World Bulletin / News Desk
Sub-Saharan Africa, where more than a half billion people live without electricity, trails the world in government policies that promote sustainable energy, according to a new World Bank report Wednesday.
Much of the rest of the world, however, has made strides toward making energy broadly available, developing renewable power sources and increasing efficiency, the inaugural Regulatory Indicators for Sustainable Energy report said.
In a survey of 111 countries, the World Bank found that through 2015 nearly 80 percent had begun to adopt policies to expand electrical grids, connecting them to solar and wind generation, and to help make electric utilities creditworthy and financially viable while keeping energy prices down.
More than a third of countries, home to 96 percent of the global population, were at an advanced stage and progress was not limited to rich countries.
Yet the report showed "on the whole that African countries are scoring very poorly on the policy environment for energy access," said Vivien Foster, the World Bank's global lead for energy economics.
"As many as 40 percent of them are in the red zone, meaning they've barely begun to take policy measures to accelerate access to energy."
There were bright spots on the African continent, such as South Africa, Tunisia and Morocco, she noted.
UN member states in 2015 adopted a set of sustainable development goals to reach by 2030, including a guarantee of cheap, reliable, sustainable and modern energy for all people.
The report, which will be updated every two years, said local authorities should use its findings to compare their policies to regional and global peers in efforts to meet the development goals.
Riccardo Puliti, head of the bank's energy and extractives global practice, told reporters the global lender currently had a $1.6 billion portfolio to support energy access that was mainly focused in Asia and Latin America.
"But we are moving very strongly in Africa as well," he said.
For the current fiscal year the bank had $260 million in new projects for off-grid power generation, in countries including Kenya, Rwanda, Niger and Zambia, he said.
Polyethylene represents 40 percent of Europe's demand for plastic products, mostly in the form of packaging and shopping bags.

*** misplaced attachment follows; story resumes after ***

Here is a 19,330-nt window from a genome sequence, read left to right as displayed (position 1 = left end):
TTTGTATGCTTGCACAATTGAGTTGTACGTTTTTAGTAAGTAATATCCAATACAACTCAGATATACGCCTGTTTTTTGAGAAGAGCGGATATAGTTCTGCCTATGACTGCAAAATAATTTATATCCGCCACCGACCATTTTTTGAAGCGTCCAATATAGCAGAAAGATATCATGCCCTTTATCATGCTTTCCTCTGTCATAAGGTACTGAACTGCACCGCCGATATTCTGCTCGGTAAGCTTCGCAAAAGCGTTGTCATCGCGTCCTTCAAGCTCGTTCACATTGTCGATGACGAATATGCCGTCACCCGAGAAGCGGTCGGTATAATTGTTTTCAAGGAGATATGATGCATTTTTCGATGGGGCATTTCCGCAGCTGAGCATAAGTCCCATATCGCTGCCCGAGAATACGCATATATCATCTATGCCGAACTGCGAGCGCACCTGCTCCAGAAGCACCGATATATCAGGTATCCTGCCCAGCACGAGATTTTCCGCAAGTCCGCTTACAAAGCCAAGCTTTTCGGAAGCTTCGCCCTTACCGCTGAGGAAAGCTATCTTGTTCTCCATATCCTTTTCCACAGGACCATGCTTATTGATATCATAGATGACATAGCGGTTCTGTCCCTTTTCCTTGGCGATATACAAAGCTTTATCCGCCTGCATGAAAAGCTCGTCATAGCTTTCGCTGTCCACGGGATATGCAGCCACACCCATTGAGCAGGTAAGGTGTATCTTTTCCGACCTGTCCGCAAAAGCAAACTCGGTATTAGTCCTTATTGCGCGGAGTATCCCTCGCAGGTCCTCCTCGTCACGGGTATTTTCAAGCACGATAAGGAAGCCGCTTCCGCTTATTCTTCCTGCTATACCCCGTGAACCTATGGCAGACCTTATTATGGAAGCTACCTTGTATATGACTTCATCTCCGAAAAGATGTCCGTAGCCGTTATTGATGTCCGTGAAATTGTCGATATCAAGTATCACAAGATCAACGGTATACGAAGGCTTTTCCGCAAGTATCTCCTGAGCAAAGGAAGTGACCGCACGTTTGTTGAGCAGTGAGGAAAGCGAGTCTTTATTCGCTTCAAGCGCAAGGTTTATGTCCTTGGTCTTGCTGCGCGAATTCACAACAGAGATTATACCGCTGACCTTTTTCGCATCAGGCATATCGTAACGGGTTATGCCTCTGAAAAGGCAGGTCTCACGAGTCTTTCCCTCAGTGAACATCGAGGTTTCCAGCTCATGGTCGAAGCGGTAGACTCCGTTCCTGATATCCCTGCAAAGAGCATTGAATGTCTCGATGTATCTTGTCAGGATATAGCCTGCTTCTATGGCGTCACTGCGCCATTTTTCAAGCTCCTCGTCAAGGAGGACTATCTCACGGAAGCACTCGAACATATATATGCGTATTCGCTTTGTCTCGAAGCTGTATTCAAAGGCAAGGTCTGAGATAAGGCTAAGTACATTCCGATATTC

The High Court had demanded ministers come up with a plan to tackle illegal levels of nitrogen dioxide pollution, largely caused by diesel emissions, by 3:00 pm (1400 GMT) on Monday.
PEG-2S promises to tackle superbugs that threaten world health
The change affects grazing conditions for the 146,000 or so semi-domesticated reindeer in Norway who feed on lichen and moss under the snow.
The discovery of the giant shipworm, a species never before studied, marked the first time scientists had live specimens in hand, according to an article published this week in American journal Proceedings of the National Academy of Sciences.
As many as one in 45 children are diagnosed with autism spectrum disorder in the United States, according to a recent study by the US Centers for Disease Control and Prevention.
A full 1.6 billion people remain affected by NTDs -- more than 500 million of them children -- but that number is down from more than two billion in 2010, WHO said.
For the first time ever in modern history, a team of scientists Monday documented as what they're describing as large-scale river reorganization as a result of human-caused climate change.
In the next few hours he will receive a healthy kidney thanks to a pioneering system that has made Spain the world leader in organ transplants for the past 25 years.
Japan's corals, the northernmost in the world, could offer important data to bolster knowledge about marine life, as Australia's Great Barrier Reef faces a threat to its survival.
China is the world's largest consumer and producer of tobacco, and the industry provides the government with colossal sums.
During his time leading IAS, Mark Wainberg organised the 13th International AIDS conference in Durban, South Africa, and he also co-chaired the same conference in Toronto in 2006.
The UN's health agency said the epidemic had left more than 25,000 people sick, warning that number was likely to double by the end of June.
80 percent of countries acknowledge that their financing is still not enough to meet their nationally-set targets for increasing access to safe water and sanitation, it found.
Study finds a significant decrease in just 3 years after a ban was put in place limiting the inclusion of trans fats in eateries
The illness causes acute inflammation of the outer layers of the brain and spinal cord, with the most common symptoms being fever, headache and neck stiffness.